As the smoke clears slowly over the battlefield that has been Brexit these last two years, however, several things are beginning to emerge out of the murk.

First, and most importantly, Theresa May has delivered an agreement with the European Union that can deliver enough of what business needs to provide economic confidence. And the famed backstop is politically uncomfortable enough to both Britain and to Brussels for it not to be a sustainable proposition over the longer term. It is for this reason, and in the absence of any other workable alternative, that MPs of all parties should come together and support the Prime Minister in passing the Brexit Agreement vote.

Every member of the Cabinet, by virtue of being a member of the Cabinet, is stating clearly they support the proposed Brexit Agreement. Only in some extraordinary political fantasy land can anyone think that you can be a member of the Cabinet and somehow signal you do not support the Agreement. The Brexit Agreement is the policy of the Government, not of the Prime Minister alone. Very little personal respect can be paid to any Cabinet Minister who wants to retain the responsibilities of office but is spending their time signaling their disagreement with the policy. Such people will not be considered to have the necessary quality or integrity when the time eventually comes for the party to turn its attention to a leadership contest.

The sequence of events now is reasonably clear. Shortly the Prime Minister will bring the Brexit Agreement to Parliament to be voted on. It will either pass, in which case the Prime Minister will have succeeded, or it will fail. If it fails the Prime Minister should call a vote of confidence in the Government and its policies. This would allow Conservative MPs and DUP MPs to say they had voted against something they do not like but when push comes to absolute shove they did not want to usher in a Labour government. If the Government loses a vote of confidence – and it is the government not simply the Prime Minister who will have been defeated – then there should be a General Election.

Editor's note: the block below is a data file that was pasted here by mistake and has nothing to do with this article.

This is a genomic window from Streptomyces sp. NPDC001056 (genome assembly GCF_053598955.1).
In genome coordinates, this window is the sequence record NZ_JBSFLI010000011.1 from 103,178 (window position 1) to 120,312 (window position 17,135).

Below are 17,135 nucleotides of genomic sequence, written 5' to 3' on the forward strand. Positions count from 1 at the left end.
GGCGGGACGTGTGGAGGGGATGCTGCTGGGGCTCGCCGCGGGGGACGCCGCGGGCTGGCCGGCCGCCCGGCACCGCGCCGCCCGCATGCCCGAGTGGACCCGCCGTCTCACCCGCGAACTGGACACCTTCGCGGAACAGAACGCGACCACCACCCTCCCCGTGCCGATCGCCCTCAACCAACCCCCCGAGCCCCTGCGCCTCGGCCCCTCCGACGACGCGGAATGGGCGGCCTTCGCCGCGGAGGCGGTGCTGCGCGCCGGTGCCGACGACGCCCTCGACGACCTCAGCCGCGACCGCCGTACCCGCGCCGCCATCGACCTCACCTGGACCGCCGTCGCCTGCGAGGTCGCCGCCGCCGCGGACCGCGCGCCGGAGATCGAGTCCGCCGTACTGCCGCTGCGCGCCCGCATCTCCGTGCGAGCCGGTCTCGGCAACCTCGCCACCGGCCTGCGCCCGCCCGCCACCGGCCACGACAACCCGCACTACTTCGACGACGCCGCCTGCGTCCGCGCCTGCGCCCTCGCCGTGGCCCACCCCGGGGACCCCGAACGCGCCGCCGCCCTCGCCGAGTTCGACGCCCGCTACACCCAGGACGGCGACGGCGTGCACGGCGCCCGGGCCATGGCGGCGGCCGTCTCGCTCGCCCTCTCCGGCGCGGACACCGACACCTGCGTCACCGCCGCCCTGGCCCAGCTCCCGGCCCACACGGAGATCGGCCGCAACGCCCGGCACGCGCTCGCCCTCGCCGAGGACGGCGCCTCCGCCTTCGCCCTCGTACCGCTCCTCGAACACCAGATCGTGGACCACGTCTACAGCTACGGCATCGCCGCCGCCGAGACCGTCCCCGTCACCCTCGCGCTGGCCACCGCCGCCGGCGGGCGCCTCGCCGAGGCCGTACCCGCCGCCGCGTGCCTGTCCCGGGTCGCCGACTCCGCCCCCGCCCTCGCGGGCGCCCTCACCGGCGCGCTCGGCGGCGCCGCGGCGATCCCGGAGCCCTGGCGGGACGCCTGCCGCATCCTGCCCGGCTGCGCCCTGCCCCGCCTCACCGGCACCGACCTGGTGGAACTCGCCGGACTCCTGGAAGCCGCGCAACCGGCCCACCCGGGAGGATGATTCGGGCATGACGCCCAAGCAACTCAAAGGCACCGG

All sorts of sub-Bagehotian arguments will be advanced about the requirements of the Fixed Term Parliament Act, a constitutional abomination brought in during the darkest days of the Coalition Government. The legislation gives the largest party 14 days to try again, under its existing leader or a new person. But that faffing around will not stand the test and pace of political events.

Mr Corbyn would like a General Election and Mrs May would be perfectly entitled to recommend one – on this they would both be able to agree. My view is that what will not happen is that the government loses a confidence vote and Theresa May steps aside to allow someone else to have a go. On this issue at this time there is no other Conservative MP who could make any material difference or change to the Brexit Agreement or the ability, or not, to pass it through Parliament.

Whatever happens, soon we will, finally, have a resolution, one way or another, to the issue of the terms of Britain’s departure from the European Union.‎